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Savaging the Civilized: Verrier Elwin, His Tribals, and India
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Savaging the Civilized: Verrier Elwin, His Tribals, and India

4.05  ·  Rating Details  ·  42 Ratings  ·  6 Reviews
Verrier Elwin (1902-1964) was unquestionably the most colorful and influential non-official Englishman to live and work in twentieth-century India. A prolific writer, Elwin's ethnographic studies and popular works on India's tribal customs, art, myth and folklore continue to generate controversy.

Described by his contemporaries as a cross between Albert Schweitzer and Paul
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Hardcover, 416 pages
Published April 1st 1999 by University Of Chicago Press
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Raghu
Dec 06, 2008 Raghu rated it really liked it
Recommended to Raghu by: Nityananda
Dr. Verrier Elwin is probably forgotten completely in Britain today. For the generation like me, who were born in independent India after 1947, Dr.Elwin is an unknown quantity because our history books do not even mention him by name, leave alone talk about his achievements in India. It is such a pity because it is the loss of us Indians that we have to learn about him and his role in contemporary Indian history through such splendid works like that of Dr.Guha. Prior to reading this book, I had ...more
Deegi
Apr 30, 2016 Deegi rated it it was amazing
Five stars is for the author to write a wonderful book about a British prist turned Indian anthropologist. The book presents not only an insight to the life and events of Verrier Elwin but also to state of tribals in independent India. The book has attempted to voice the contradicting views as to how tribals should become a part of mainstream 'civilized' life. Barring the criticism Verrier had faced during his lifetime and after, which broadly has strings of personal grudge and jealosy, his cont ...more
Kavinder Negi
Jun 14, 2015 Kavinder Negi rated it liked it
Verrier Elwin appears occasionally in the books on Indian sociology wherever a reference to the tribal studies is made. This book goes on to introduce the human side of this Oxford scholar, who for most part remained limited to academics.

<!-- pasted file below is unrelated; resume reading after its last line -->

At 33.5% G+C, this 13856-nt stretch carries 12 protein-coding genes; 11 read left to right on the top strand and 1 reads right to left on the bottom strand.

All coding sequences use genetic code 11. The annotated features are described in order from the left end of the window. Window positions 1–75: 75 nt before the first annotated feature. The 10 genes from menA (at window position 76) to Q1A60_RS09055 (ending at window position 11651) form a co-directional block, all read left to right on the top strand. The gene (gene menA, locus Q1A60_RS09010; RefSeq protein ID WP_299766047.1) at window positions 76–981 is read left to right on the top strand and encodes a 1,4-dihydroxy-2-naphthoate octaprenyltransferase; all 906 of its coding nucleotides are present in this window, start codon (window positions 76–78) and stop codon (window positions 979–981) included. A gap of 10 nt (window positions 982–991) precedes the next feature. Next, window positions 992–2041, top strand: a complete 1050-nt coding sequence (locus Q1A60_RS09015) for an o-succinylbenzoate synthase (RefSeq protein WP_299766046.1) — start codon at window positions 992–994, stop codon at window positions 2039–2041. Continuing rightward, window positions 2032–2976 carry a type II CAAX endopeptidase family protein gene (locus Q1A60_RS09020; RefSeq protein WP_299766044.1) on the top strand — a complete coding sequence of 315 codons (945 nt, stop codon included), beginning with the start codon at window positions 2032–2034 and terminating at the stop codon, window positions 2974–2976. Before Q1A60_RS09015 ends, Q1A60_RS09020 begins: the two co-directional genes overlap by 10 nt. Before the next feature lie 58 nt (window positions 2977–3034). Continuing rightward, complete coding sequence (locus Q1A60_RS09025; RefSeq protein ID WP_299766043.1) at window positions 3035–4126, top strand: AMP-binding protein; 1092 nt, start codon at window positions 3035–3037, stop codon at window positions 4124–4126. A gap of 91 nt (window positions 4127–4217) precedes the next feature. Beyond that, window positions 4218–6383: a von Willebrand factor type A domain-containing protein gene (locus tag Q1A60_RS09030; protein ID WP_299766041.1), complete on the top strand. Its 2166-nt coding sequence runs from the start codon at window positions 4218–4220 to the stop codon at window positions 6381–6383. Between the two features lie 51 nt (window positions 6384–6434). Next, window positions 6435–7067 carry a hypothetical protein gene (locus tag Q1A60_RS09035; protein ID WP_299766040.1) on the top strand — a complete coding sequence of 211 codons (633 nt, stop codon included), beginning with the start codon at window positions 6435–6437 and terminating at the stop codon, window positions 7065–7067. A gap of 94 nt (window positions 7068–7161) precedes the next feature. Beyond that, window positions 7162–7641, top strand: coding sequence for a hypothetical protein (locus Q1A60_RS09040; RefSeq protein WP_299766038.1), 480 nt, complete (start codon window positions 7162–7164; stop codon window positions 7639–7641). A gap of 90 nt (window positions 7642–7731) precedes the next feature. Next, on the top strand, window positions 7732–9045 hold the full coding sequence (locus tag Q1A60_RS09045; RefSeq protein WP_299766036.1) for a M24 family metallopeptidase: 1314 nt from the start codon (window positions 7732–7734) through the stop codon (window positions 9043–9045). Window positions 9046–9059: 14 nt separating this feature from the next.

This book is story of Elwin's life in India. It tells us how a protestant missionary worker transformed with passage of time from a christian to a buddhist (at the very end of his life). It tells how someone who came under the spell of Gandhi ji in the initial
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Rohan Arthur
Feb 17, 2015 Rohan Arthur rated it really liked it
This is a rollicking biography of a fascinating and complex personality. Guha does a wonderful job of carefully unpacking the paths Elwin took from clergyman to Gandhi-man to anthropologist in his brief but impactful life. As biography, this book succeeds marvellously. It is slightly less successful in its claims to describe the historical context and the tribal question that Elwin forced into the public consciousness. These, perhaps necessarily, provide only a faint wash against which Guha pain ...more
Kapil Yadav
May 08, 2016 Kapil Yadav rated it it was amazing
I am so glad I found Verrier Elwin through this biography. Verrier Elwin is the (activist) anthropologist for me.
Sanjeev
definitely..the book gives a very good insight into the life of one of the most colourfull and controversial social and cultural anthropologists who made india his home and contributed so much ....lovely reading.
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Ramachandra Guha was born in Dehradun in 1958, and educated in Delhi and Calcutta. He has taught at the University of Oslo, Stanford, and Yale, and at the Indian Institute of Science. He has been a Fellow of the Wissenschaftskolleg zu Berlin, and also served as the Indo-American Community Chair Visiting Professor at the University of California at Berkeley.

After a peripatetic academic career, with
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